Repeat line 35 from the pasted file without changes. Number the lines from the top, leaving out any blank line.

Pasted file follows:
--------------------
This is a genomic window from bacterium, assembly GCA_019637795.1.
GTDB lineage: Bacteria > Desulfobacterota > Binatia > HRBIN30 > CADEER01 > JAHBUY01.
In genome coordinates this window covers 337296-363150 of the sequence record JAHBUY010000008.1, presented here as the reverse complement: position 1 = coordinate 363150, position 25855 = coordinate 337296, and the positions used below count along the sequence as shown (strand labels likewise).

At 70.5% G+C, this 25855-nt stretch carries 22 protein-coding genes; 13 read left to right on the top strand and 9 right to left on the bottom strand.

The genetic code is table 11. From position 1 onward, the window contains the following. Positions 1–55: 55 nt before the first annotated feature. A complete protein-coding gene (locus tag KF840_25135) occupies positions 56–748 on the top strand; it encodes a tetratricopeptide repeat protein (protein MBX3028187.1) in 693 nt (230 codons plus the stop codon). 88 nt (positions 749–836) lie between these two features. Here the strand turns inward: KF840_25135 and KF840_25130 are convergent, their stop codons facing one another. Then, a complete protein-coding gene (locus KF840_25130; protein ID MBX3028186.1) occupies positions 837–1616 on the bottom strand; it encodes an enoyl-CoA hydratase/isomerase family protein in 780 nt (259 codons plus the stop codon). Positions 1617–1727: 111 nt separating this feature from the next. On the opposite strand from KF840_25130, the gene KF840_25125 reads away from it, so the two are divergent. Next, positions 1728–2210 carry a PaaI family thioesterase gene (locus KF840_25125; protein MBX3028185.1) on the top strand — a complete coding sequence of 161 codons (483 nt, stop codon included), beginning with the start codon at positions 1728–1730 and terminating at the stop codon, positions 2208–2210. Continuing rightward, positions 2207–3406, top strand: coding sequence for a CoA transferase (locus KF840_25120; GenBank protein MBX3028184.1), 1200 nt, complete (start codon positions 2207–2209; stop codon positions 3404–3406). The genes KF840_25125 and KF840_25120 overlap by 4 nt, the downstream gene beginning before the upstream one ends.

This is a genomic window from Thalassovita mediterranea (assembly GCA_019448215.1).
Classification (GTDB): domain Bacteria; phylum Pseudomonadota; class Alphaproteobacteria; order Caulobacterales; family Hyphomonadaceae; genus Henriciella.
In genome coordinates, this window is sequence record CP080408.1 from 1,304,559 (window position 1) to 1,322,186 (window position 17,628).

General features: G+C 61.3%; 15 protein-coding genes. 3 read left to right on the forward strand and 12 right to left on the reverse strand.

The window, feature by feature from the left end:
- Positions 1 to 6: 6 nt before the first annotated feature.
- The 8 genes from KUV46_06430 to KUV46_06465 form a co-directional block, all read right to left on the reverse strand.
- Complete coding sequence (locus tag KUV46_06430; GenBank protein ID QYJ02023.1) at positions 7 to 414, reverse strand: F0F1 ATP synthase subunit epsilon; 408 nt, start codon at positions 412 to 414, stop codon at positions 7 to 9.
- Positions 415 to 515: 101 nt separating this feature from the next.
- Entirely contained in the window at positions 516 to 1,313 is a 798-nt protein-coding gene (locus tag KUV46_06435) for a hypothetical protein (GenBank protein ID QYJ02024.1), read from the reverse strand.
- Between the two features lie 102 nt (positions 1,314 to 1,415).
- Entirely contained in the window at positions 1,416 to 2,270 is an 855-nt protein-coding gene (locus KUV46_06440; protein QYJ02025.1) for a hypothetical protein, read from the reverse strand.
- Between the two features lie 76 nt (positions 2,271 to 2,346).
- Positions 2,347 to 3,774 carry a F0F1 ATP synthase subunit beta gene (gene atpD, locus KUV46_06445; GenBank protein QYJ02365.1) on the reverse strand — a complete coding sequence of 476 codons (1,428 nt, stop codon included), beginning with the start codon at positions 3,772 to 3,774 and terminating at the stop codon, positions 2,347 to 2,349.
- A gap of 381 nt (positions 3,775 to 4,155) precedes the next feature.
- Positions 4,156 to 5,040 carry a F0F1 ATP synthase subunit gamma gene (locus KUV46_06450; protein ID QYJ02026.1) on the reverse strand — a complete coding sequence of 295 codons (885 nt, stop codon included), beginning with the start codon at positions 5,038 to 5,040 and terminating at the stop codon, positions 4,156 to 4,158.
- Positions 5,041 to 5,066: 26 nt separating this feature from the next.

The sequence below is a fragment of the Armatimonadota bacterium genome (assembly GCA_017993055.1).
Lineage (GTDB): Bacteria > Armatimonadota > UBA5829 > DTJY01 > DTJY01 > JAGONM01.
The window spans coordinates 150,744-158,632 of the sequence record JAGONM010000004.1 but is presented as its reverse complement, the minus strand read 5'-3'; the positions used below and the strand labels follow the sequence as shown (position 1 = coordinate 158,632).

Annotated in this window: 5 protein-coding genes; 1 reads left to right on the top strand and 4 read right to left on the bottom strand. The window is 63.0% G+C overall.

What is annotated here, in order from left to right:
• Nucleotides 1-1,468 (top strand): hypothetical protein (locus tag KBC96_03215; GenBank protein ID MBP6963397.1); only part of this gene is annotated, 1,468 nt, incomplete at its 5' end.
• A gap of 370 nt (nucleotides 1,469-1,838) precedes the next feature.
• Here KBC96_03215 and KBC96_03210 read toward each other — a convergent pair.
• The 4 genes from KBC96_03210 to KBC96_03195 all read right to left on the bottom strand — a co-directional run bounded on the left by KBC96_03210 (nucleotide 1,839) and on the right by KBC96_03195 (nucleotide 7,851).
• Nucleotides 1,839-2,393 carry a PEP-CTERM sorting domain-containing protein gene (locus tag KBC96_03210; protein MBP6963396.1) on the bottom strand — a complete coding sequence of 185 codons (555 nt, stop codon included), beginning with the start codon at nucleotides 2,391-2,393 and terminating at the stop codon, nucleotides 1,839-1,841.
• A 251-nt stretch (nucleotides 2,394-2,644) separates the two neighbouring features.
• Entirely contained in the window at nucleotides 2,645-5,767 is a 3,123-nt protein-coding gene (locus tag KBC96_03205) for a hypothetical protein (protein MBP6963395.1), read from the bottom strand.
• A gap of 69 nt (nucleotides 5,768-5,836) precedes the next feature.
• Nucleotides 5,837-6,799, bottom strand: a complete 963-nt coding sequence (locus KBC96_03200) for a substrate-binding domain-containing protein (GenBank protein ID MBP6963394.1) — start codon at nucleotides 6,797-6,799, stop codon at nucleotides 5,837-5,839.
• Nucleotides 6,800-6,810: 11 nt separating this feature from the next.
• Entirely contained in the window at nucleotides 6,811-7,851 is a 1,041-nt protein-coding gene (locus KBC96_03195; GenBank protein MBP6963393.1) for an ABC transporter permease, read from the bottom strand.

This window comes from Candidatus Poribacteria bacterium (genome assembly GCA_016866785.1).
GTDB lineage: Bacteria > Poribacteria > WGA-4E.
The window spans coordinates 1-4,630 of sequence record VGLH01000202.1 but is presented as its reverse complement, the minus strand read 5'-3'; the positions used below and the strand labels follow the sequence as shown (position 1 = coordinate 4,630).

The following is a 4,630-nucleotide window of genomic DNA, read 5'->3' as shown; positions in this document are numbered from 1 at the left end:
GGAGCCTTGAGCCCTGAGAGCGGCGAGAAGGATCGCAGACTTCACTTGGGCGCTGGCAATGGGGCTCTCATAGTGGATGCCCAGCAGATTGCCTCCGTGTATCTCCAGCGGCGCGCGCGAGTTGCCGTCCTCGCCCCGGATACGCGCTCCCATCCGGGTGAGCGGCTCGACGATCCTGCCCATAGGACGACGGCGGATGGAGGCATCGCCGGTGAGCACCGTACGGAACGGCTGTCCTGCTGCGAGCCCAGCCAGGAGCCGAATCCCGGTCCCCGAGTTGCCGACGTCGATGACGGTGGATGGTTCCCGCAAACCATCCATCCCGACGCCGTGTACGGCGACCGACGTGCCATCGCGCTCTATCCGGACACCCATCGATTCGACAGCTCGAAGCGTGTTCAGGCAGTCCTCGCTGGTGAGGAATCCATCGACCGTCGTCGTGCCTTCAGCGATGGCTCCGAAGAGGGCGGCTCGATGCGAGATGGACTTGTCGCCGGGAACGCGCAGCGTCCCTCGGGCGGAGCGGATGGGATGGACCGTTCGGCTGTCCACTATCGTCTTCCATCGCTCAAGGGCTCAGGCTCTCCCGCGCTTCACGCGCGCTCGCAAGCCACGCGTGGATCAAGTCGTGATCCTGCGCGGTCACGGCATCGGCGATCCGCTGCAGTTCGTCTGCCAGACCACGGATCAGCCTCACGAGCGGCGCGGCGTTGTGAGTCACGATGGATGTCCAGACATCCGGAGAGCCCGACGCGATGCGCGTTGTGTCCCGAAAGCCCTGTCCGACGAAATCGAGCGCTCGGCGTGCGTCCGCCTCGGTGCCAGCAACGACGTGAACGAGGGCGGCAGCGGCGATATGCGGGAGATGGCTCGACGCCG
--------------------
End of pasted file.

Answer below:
• A gap of 69 nt (nucleotides 5,768-5,836) precedes the next feature.